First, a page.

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Analyzing How Pittsburgh Steelers LB Lawrence Timmons Stifles the Passing Game

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Analyzing How Pittsburgh Steelers LB Lawrence Timmons Stifles the Passing Game
Jason Bridge-US PRESSWIRE

Lawrence Timmons has become a key part of how the Pittsburgh Steelers stifle the passing game. Defensive coordinator Dick LeBeau uses Timmons in a variety of ways to disrupt pass routes and attack protection schemes.

Here are three examples from the Steelers' Monday night victory over the Kansas City Chiefs.

All Screen Shots Courtesy of ESPN.

 

Timmons as a Blitzer

The first two examples show how LeBeau is scheming ways to free Timmons on the blitz. On the first play, Timmons is used to blitz the middle.

Take a look at his opening position in the screen shot below.

Timmons is drawing the Chiefs protection towards him, pre-snap.

Notice how Timmons is acting like a roaming mike linebacker before the snap. He is encouraging the Chiefs to base their protection on his movement.

The next screen shot shows how LeBeau splits that protection to give Timmons a free blitz lane through the middle.

By having Larry Foote blitz the edge and James Harrison drop out late, Timmons will have a free rush through the middle.

The Steelers have added fellow inside linebacker Larry Foote next to rush end LaMarr Woodley. This puts two men over right tackle Eric Winston.

It also draws running back Peyton Hillis into pass protection, away from Timmons. At the snap, Timmons will blitz the middle, while Foote attacks the edge.

On the other side, the blue arrow shows James Harrison dropping into coverage over tight end Tony Moeaki.

The screen shot below shows effectively how the play works.

The Steelers have split the pass protection and created a clean blitz lane for Timmons.

The highlighted portion shows Harrison take away obvious third-down target Moeaki. The first red arrow shows Timmons coming through clean and zeroing in on quarterback Matt Cassel.

That's set up by Foote's blitz, which attracts two blockers on the edge, shown by the second red arrow.

Timmons quickly chased Cassel out of the pocket, forcing a desperate heave out of bounds and a punt.

Later in the game, Timmons struck again on another key third down.

This time LeBeau used him as an edge-blitzer. The screen shot below shows his opening position.

Timmons is versatile enough to operate as an outside pass-rusher.

By aligning Timmons as stand-up rusher next to Woodley, the Steelers have an obvious mismatch on that side.

At the snap, LeBeau will attack both edges, shown in the screen shot below.

LeBeau has perfectly schemed a free blitz lane off the edge for Timmons.

LeBeau brings Timmons from one side and safety Will Allen from the other. The red arrow shows Timmons' blitz path and the blue arrow shows Allen's.

By adding Allen to the blitz, LeBeau has again taken the running back away from Timmons. Notice also how Woodley (56), crashes down inside to give Timmons a free rush lane around the corner.

Timmons put a hit on Cassel to force an incomplete pass and end another drive.

Both of these blitzes are only possible because of Timmons' athleticism and versatility. He offers the speed and strength to attack both the edge and the middle with equal effectiveness.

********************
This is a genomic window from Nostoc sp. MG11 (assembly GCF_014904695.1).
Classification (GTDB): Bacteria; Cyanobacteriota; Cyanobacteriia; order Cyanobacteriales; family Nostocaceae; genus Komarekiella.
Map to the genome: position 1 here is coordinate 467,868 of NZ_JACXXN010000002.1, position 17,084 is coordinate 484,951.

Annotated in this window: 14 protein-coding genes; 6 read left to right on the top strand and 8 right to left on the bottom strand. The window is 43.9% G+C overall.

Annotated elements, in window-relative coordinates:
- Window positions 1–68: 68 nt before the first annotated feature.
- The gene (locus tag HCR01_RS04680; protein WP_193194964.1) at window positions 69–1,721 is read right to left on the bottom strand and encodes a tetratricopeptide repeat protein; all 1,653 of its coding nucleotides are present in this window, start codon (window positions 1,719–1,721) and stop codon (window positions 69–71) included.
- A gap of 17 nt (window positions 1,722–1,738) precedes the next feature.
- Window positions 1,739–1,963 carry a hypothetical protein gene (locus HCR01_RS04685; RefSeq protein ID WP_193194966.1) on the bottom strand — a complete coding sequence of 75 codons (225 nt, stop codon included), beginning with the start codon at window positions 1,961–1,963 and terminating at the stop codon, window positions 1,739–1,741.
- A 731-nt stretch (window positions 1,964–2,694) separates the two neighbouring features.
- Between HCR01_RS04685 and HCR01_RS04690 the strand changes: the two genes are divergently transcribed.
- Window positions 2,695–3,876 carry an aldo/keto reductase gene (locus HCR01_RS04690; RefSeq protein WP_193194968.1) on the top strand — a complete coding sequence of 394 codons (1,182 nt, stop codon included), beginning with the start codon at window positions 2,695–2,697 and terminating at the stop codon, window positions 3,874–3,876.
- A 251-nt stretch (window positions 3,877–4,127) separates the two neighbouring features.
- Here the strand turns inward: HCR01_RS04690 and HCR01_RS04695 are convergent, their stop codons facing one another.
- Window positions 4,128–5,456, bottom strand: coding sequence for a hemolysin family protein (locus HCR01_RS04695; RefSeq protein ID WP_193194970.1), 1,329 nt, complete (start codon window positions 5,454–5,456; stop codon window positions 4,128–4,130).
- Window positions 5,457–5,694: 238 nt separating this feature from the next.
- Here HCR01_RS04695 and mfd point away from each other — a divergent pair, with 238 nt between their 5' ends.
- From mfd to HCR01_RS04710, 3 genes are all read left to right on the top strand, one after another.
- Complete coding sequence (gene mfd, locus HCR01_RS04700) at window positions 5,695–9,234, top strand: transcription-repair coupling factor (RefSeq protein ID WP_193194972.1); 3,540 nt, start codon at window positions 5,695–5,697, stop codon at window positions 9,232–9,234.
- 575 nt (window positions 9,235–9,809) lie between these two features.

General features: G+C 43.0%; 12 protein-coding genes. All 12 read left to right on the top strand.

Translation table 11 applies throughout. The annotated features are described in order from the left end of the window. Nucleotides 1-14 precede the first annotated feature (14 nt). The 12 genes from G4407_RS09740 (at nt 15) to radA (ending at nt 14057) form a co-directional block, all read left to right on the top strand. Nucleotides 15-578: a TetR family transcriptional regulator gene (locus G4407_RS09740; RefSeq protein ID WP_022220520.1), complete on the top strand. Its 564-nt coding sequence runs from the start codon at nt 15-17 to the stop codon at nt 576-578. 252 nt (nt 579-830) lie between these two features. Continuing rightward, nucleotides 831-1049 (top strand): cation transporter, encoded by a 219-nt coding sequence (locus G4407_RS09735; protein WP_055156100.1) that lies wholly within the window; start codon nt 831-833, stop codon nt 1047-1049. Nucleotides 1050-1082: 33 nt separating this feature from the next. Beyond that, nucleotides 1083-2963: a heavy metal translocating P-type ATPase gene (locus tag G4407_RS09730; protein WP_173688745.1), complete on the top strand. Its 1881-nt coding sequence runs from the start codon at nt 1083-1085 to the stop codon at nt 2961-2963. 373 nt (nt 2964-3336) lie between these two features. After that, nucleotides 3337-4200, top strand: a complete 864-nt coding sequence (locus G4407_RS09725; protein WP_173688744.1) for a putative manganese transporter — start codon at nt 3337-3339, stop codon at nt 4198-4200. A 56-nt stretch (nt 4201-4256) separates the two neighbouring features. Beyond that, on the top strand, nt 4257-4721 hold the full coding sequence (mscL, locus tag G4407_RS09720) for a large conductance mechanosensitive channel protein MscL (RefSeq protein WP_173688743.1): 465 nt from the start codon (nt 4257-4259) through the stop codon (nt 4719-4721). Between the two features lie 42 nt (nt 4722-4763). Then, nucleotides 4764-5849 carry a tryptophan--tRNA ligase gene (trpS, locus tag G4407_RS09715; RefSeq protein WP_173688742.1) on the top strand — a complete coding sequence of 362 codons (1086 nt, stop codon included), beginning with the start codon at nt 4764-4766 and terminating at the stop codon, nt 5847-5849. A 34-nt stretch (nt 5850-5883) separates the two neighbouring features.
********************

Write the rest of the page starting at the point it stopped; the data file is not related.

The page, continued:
Timmons as a Coverage Linebacker

Timmons does a lot of his best work in coverage. It's not unreasonable to suggest he is LeBeau's best underneath coverage defender.

Timmons possesses sharp zone instincts and the range to quickly cover lots of ground and clog passing lanes. His critical overtime interception against the Chiefs is a perfect example.

In the screen shot below, the Steelers are showing their base 3-4 look. Timmons is highlighted and safety Allen is in the red box just behind him.

Timmons is focused on Maneri (87) and McCluster (22).

The blue boxes show the two receivers Timmons will primarily be concerned with. They are slot receiver Dexter McCluster (22) and second tight end Steve Maneri (87).

Pre-snap, it looks like man coverage, with Timmons sure to take Maneri and Allen assigned to McCluster. However, at the snap, Timmons and Allen execute a basic zone exchange, shown in the screen shot below.

Timmons and Allen rotate and swap zone coverage responsibilities.

Allen drifts outside towards the flat, covering Maneri's crossing pattern. Timmons backs off in between the hook and curl zones, initially covering McCluster.

From his position, Timmons can cover any routes across the middle and also spy any throws into the curl zones. It's the ideal underneath position for an athletic linebacker.

Cassel is fooled by the simple rotation between Allen and Timmons and chances the outside curl route to Dwayne Bowe. Timmons simply holds his ground and makes a nice athletic play to steal the ball.

Timmons holds his ground and quickly reacts to steal the ball and win the game.

Cassel made a bad choice and a poor throw, but Timmons' theft was more than luck. Not many linebackers have the understanding and discipline to make this simple coverage scheme so effective.

Timmons is fast becoming the most important member of the Steelers' defense. His scheme-versatility is crucial to LeBeau's multiple system.

LeBeau is using Timmons to key his top-ranked pass defense. Timmons' flexibility means he is the joker in the pack that offenses must account for on every play.

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